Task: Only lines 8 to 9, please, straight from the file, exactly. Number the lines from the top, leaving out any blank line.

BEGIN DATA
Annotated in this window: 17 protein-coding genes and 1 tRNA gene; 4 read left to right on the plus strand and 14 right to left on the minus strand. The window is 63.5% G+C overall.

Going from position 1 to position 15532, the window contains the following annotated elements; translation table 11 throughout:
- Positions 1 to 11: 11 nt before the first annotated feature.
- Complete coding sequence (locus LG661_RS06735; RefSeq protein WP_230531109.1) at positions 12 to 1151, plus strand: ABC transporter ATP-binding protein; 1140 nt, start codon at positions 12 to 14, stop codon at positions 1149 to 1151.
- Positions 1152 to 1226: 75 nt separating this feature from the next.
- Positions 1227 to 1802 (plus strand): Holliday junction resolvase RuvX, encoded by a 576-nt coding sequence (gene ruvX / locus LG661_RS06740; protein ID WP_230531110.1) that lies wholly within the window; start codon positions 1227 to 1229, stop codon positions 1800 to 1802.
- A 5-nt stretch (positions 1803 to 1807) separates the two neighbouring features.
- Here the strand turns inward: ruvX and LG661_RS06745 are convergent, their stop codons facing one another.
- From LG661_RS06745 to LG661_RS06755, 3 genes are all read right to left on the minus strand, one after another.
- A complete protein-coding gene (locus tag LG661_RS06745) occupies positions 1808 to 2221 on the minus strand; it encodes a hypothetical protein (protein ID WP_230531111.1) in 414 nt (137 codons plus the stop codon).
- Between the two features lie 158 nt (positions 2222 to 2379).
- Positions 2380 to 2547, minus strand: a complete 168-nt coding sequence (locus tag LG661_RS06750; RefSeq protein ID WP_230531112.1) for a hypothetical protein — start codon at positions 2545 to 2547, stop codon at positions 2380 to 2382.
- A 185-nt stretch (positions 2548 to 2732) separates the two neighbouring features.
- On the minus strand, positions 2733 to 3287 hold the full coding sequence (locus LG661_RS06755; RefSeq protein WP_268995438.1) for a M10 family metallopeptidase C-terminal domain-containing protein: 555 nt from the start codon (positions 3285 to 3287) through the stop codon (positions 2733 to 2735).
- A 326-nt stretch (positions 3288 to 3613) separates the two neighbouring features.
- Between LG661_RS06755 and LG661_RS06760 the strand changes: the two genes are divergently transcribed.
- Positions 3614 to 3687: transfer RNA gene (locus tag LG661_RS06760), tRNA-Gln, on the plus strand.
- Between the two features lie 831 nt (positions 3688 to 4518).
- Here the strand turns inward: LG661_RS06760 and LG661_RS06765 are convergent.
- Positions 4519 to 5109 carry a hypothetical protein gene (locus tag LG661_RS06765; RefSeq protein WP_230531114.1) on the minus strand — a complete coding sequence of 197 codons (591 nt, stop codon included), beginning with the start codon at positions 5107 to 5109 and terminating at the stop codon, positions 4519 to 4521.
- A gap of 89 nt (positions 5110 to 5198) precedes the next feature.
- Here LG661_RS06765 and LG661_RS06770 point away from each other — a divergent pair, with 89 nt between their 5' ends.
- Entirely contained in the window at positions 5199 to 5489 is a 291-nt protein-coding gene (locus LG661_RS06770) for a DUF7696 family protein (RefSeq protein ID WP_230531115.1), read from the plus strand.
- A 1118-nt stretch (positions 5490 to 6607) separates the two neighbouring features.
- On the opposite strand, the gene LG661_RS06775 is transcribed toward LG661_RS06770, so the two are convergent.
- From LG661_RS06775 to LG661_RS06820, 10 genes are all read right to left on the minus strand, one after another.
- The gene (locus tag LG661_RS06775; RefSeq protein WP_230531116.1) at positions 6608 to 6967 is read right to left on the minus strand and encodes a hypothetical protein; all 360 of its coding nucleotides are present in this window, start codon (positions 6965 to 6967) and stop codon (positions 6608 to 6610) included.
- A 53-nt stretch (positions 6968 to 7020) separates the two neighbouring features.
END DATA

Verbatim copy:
- Here the strand turns inward: ruvX and LG661_RS06745 are convergent, their stop codons facing one another.
- From LG661_RS06745 to LG661_RS06755, 3 genes are all read right to left on the minus strand, one after another.